Mobile users want to call you

I won’t start now and telling you again: Yes, the web is moving to mobile, layouts have to be responsive and so on. You know it already. What you might don’t know: Mobile users want to call you!

Still, a smartphone is a phone. One of its main purposes is to gather information by calling people. So, even if they go to your website, they might want to have a personal contact, or as webdesignledger points it out:

Many visitors head to your website just to find your phone number, so make it prominent on your homepage. The top right corner is usually best – or, I’ve also seen it down in the footer. Regardless, put it up there!

Call me

But, these days, we are mobile. So, there should be a better way than copy&paste to call you. And there it is! Usually you write something like

+123 123 123 someone@example.com

With one click, you can write an Email, you just click the mailto:-Link. Isn’t there something similar for phone numbers? There is:

0123 123 123 someone@example.com

So, how to use it? You see the difference between the number which is shown and the number in the “tel:”part of the URI. The URI scheme for “tel:” is well defined in RFC5341, RFC3966 and RFC280.

Don’t forget: The internet is a global institution. You’re visitors might want to call you from Malaysia, Japan or Russia. In order to do so, the number format needs to be represented in a global format. As RFC3699 states it:

All phone numbers MUST use the global form unless they cannot be represented as such.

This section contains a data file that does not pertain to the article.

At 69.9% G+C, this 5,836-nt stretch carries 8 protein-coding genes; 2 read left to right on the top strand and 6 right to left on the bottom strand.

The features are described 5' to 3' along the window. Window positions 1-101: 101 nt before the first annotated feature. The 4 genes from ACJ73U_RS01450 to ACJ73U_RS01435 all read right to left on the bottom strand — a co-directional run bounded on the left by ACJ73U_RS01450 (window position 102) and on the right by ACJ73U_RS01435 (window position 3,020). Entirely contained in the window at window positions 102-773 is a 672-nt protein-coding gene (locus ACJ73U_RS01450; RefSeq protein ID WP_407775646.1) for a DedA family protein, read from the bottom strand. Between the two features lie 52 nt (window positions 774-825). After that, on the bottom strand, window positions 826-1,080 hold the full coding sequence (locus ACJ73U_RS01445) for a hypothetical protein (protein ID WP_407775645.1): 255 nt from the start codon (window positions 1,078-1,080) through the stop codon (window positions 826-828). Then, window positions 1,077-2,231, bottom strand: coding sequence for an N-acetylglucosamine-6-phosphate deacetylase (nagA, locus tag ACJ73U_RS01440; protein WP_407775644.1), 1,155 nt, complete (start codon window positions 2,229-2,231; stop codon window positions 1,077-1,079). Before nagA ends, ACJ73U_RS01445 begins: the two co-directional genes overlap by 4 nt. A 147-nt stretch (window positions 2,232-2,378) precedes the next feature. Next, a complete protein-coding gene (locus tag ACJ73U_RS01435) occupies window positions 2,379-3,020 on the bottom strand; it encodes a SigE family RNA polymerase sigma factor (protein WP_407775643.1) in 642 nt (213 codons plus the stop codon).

Well, there are some exceptions, and you can also use local numbers, but I think, since the internet is a global one, we should stick to global numbers or again, as the RFC3699 says:

Local numbers SHOULD NOT be used for several reasons. Local numbers require that the originator and recipient are configured appropriately so that they can insert and recognize the correct context descriptors. Since there is no algorithm to pick the same descriptor independently, labelling numbers with their context increases the chances of misconfiguration so that valid identifiers are rejected by mistake. The algorithm to select descriptors was chosen so that accidental collisions would be rare, but they cannot be ruled out.

A global phone numer has to start with a ‘+’, as it shows in the Request for Comments.

Okay, but enought of the RFCs. Its pretty easy:

tel:+49123123123

will call the phone numer 0123123123 in Germany.

Write me

photo credit: Curtis Gregory Perry cc
photo credit: Curtis Gregory Perry cc

But, mobile devices are so much more. You can also write SMS. And maybe, you want to provide such an link too. And yes, you can:

Write me a SMS

Again, its a very simple and clear way, how to do it. While “tel:” opens your phone, “sms:” will open your SMS editor. And also for this URI Scheme, we have a well defined documentation: RFC5724.

You remember “body” you may have used in the “mailto:”-scheme? It also exists for “sms:”! So, you might want to create a Complain Message Service, where you’re client can instantly complain. You could use something like

Complain instantly!

When the editor opens, half of the message is already written and maybe your customer looses some of his anger even before getting in touch!

Conclusion

There are quite some possibilites, to integrate your website into the mobile device of your visitors and it would be a waste not to use them. Especially the “sms:” URI scheme can be used for a lot of purposes. With its “body”-field, you can easily create interactions with mobile payment platforms and other SMS services! I wonder, why you rarely see this opportunity spread, but I guess, since mobile grows, these functions will become more and more inevitable.


photo credit:

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Seine erste Webseite hat David Remer 1998 in HTML verfasst. Wenig später war er fasziniert von DHTML und JavaScript. Heute konzentriert sich vor allem auf das Entwickeln von WordPress Themes und Plugins für Inpsyde. Außerdem hat er das Buch "WordPress für Entwickler" verfasst.

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